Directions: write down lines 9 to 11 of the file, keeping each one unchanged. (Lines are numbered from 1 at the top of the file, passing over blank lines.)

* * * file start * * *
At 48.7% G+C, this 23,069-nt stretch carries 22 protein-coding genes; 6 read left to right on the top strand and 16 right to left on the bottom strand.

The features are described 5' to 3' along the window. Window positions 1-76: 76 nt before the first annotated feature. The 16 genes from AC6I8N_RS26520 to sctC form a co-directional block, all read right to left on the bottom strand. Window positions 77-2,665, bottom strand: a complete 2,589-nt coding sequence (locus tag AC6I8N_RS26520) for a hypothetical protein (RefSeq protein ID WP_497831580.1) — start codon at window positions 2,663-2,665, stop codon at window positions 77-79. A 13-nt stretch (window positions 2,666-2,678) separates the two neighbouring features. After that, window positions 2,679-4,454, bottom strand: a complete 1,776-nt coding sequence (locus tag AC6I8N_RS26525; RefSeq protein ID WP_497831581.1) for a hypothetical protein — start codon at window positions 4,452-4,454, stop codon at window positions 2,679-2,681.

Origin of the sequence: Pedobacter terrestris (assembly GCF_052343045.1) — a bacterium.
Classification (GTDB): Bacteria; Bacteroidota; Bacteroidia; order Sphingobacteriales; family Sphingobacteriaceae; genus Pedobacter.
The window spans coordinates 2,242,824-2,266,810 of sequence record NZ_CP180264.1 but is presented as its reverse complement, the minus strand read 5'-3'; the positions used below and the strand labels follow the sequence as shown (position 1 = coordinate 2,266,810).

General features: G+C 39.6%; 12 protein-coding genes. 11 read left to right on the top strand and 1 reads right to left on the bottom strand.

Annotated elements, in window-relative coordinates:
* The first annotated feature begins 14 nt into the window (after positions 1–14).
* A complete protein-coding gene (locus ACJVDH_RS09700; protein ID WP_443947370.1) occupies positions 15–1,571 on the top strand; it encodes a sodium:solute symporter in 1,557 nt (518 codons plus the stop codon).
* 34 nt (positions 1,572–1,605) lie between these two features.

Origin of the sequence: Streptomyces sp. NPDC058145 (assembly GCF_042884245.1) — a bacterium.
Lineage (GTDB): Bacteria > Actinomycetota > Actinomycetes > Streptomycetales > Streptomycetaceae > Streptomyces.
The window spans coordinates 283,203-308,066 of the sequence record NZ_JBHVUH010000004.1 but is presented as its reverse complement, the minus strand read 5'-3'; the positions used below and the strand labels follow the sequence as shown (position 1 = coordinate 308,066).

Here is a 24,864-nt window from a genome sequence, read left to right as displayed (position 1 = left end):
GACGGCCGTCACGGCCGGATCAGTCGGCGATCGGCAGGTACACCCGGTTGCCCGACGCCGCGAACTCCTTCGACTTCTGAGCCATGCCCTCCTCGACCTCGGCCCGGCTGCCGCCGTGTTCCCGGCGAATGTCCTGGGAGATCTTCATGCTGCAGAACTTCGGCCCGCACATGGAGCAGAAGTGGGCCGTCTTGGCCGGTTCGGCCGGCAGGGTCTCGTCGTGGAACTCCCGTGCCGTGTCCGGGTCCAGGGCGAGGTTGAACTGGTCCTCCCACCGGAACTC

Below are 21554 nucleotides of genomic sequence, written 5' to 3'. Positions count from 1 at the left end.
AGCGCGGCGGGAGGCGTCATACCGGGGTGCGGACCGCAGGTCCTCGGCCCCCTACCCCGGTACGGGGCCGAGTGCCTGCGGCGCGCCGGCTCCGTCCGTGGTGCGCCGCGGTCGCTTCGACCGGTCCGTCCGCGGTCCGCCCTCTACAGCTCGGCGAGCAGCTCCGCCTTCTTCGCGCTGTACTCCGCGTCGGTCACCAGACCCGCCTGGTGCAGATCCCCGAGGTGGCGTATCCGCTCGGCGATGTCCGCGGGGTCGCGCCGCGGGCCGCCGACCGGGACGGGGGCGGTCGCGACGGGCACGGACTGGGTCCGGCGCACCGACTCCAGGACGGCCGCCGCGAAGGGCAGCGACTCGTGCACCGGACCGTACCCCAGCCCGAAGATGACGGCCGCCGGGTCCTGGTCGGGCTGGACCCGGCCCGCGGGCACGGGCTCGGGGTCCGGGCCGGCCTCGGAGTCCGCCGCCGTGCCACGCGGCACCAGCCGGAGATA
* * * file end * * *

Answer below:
* A complete protein-coding gene (locus ACJVDH_RS09700; protein ID WP_443947370.1) occupies positions 15–1,571 on the top strand; it encodes a sodium:solute symporter in 1,557 nt (518 codons plus the stop codon).
* 34 nt (positions 1,572–1,605) lie between these two features.

Origin of the sequence: Streptomyces sp. NPDC058145 (assembly GCF_042884245.1) — a bacterium.